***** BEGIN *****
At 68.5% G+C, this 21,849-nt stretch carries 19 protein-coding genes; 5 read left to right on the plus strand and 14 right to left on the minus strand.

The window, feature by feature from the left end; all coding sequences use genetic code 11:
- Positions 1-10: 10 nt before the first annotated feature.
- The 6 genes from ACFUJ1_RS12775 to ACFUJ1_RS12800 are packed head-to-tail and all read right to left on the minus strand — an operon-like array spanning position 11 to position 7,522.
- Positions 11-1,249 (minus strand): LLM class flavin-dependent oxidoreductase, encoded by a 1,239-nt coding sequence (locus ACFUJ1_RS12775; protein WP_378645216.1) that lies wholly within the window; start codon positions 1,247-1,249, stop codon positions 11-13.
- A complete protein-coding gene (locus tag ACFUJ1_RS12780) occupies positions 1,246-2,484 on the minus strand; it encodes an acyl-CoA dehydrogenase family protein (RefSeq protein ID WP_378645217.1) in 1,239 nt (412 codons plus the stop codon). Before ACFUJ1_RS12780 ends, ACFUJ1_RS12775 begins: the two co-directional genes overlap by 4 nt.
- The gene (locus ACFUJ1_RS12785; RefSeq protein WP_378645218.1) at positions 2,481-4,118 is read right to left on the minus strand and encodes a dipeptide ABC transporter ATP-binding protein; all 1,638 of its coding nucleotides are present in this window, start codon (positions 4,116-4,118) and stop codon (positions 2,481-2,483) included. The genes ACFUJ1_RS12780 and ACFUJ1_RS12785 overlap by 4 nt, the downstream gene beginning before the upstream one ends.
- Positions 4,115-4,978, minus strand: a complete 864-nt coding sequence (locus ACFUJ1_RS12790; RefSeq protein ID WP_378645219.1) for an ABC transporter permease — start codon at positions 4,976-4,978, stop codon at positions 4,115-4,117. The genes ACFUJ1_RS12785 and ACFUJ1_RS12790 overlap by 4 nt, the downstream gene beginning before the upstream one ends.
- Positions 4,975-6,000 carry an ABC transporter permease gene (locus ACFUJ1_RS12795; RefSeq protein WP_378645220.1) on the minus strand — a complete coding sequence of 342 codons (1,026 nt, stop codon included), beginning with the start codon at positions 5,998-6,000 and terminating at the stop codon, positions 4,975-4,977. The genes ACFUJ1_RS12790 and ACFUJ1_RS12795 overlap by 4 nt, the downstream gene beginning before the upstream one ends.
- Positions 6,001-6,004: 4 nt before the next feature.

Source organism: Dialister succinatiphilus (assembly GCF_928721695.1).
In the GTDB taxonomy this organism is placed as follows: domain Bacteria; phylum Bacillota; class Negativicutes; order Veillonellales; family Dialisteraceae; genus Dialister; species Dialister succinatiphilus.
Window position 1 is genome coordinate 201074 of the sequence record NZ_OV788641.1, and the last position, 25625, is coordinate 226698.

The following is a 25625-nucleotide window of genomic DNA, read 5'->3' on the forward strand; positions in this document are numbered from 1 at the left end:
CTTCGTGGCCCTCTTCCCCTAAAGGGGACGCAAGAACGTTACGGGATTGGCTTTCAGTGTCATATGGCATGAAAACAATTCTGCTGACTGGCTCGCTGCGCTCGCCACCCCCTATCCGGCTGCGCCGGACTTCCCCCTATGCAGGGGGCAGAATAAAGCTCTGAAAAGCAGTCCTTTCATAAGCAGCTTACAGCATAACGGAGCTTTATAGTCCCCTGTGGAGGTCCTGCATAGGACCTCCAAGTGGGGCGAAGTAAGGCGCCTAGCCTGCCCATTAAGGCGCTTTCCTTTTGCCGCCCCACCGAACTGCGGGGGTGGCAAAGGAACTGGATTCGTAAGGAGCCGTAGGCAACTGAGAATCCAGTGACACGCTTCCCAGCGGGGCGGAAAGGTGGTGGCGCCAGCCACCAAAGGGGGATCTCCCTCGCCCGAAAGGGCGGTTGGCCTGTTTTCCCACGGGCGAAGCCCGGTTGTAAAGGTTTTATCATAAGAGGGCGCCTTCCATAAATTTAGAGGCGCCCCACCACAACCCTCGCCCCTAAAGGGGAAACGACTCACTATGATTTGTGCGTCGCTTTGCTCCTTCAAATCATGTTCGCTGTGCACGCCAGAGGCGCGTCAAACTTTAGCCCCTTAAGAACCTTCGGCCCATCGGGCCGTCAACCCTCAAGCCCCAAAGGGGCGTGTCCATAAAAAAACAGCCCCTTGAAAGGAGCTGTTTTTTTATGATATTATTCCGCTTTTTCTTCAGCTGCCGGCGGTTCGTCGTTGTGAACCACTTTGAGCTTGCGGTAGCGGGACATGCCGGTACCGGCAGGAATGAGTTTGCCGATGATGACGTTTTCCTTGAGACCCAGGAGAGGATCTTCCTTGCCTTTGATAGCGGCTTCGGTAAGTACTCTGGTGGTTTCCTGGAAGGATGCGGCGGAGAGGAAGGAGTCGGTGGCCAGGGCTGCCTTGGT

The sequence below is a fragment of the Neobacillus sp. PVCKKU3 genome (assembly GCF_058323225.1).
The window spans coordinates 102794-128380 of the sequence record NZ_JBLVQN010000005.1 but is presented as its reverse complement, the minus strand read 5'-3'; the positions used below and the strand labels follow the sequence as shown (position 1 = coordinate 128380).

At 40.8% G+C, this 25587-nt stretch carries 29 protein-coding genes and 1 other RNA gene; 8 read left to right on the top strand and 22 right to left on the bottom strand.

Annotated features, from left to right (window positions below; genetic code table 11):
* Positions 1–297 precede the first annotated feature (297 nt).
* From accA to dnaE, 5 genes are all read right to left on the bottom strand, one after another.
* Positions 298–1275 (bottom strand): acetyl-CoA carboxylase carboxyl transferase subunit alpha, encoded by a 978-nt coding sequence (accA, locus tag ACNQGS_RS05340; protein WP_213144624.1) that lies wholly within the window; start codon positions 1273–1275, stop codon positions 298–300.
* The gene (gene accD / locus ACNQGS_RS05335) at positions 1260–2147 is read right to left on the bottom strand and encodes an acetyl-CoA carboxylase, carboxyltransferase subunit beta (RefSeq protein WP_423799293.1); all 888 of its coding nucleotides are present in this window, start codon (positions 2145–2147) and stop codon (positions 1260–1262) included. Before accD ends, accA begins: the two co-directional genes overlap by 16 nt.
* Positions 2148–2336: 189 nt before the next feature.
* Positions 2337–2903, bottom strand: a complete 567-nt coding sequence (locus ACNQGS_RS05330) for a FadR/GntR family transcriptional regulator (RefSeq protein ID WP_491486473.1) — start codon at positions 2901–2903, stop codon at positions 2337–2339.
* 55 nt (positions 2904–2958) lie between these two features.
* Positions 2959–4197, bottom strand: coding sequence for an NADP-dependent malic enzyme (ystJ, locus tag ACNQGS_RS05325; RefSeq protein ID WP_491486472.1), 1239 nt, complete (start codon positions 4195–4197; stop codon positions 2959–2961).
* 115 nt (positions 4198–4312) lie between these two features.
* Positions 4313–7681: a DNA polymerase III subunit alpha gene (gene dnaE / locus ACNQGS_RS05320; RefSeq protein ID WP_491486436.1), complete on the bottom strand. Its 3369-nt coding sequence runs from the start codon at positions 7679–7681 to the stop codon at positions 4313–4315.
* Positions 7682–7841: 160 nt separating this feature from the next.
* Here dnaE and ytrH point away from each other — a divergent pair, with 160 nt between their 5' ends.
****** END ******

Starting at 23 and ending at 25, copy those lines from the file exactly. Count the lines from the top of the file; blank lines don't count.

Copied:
* The gene (gene accD / locus ACNQGS_RS05335) at positions 1260–2147 is read right to left on the bottom strand and encodes an acetyl-CoA carboxylase, carboxyltransferase subunit beta (RefSeq protein WP_423799293.1); all 888 of its coding nucleotides are present in this window, start codon (positions 2145–2147) and stop codon (positions 1260–1262) included. Before accD ends, accA begins: the two co-directional genes overlap by 16 nt.
* Positions 2148–2336: 189 nt before the next feature.
* Positions 2337–2903, bottom strand: a complete 567-nt coding sequence (locus ACNQGS_RS05330) for a FadR/GntR family transcriptional regulator (RefSeq protein ID WP_491486473.1) — start codon at positions 2901–2903, stop codon at positions 2337–2339.